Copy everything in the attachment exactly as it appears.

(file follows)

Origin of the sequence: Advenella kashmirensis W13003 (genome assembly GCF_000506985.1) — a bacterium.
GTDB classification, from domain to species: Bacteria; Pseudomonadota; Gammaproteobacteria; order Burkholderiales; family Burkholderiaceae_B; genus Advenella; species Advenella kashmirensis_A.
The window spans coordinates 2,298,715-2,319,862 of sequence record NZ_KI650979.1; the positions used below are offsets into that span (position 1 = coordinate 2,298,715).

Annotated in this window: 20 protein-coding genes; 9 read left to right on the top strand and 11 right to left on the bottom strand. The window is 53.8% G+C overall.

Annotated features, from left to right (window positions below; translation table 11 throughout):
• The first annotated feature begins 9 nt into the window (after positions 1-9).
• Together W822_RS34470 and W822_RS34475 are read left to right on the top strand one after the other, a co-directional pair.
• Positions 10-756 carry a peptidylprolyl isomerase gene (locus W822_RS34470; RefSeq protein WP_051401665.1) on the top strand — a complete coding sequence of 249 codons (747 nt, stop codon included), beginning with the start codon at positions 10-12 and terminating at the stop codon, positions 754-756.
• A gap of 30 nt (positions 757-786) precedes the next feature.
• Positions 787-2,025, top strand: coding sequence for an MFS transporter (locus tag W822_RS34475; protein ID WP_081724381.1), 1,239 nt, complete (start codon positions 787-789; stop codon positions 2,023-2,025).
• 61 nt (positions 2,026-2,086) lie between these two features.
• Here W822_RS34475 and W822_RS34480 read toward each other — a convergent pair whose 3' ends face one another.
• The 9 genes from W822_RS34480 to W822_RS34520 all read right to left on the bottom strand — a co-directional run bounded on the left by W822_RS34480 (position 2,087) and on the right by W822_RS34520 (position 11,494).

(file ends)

Origin of the sequence: Advenella kashmirensis W13003 (genome assembly GCF_000506985.1) — a bacterium.
GTDB classification, from domain to species: Bacteria; Pseudomonadota; Gammaproteobacteria; order Burkholderiales; family Burkholderiaceae_B; genus Advenella; species Advenella kashmirensis_A.
The window spans coordinates 2,298,715-2,319,862 of sequence record NZ_KI650979.1; the positions used below are offsets into that span (position 1 = coordinate 2,298,715).

Annotated in this window: 20 protein-coding genes; 9 read left to right on the top strand and 11 right to left on the bottom strand. The window is 53.8% G+C overall.

Annotated features, from left to right (window positions below; translation table 11 throughout):
• The first annotated feature begins 9 nt into the window (after positions 1-9).
• Together W822_RS34470 and W822_RS34475 are read left to right on the top strand one after the other, a co-directional pair.
• Positions 10-756 carry a peptidylprolyl isomerase gene (locus W822_RS34470; RefSeq protein WP_051401665.1) on the top strand — a complete coding sequence of 249 codons (747 nt, stop codon included), beginning with the start codon at positions 10-12 and terminating at the stop codon, positions 754-756.
• A gap of 30 nt (positions 757-786) precedes the next feature.
• Positions 787-2,025, top strand: coding sequence for an MFS transporter (locus tag W822_RS34475; protein ID WP_081724381.1), 1,239 nt, complete (start codon positions 787-789; stop codon positions 2,023-2,025).
• 61 nt (positions 2,026-2,086) lie between these two features.
• Here W822_RS34475 and W822_RS34480 read toward each other — a convergent pair whose 3' ends face one another.
• The 9 genes from W822_RS34480 to W822_RS34520 all read right to left on the bottom strand — a co-directional run bounded on the left by W822_RS34480 (position 2,087) and on the right by W822_RS34520 (position 11,494).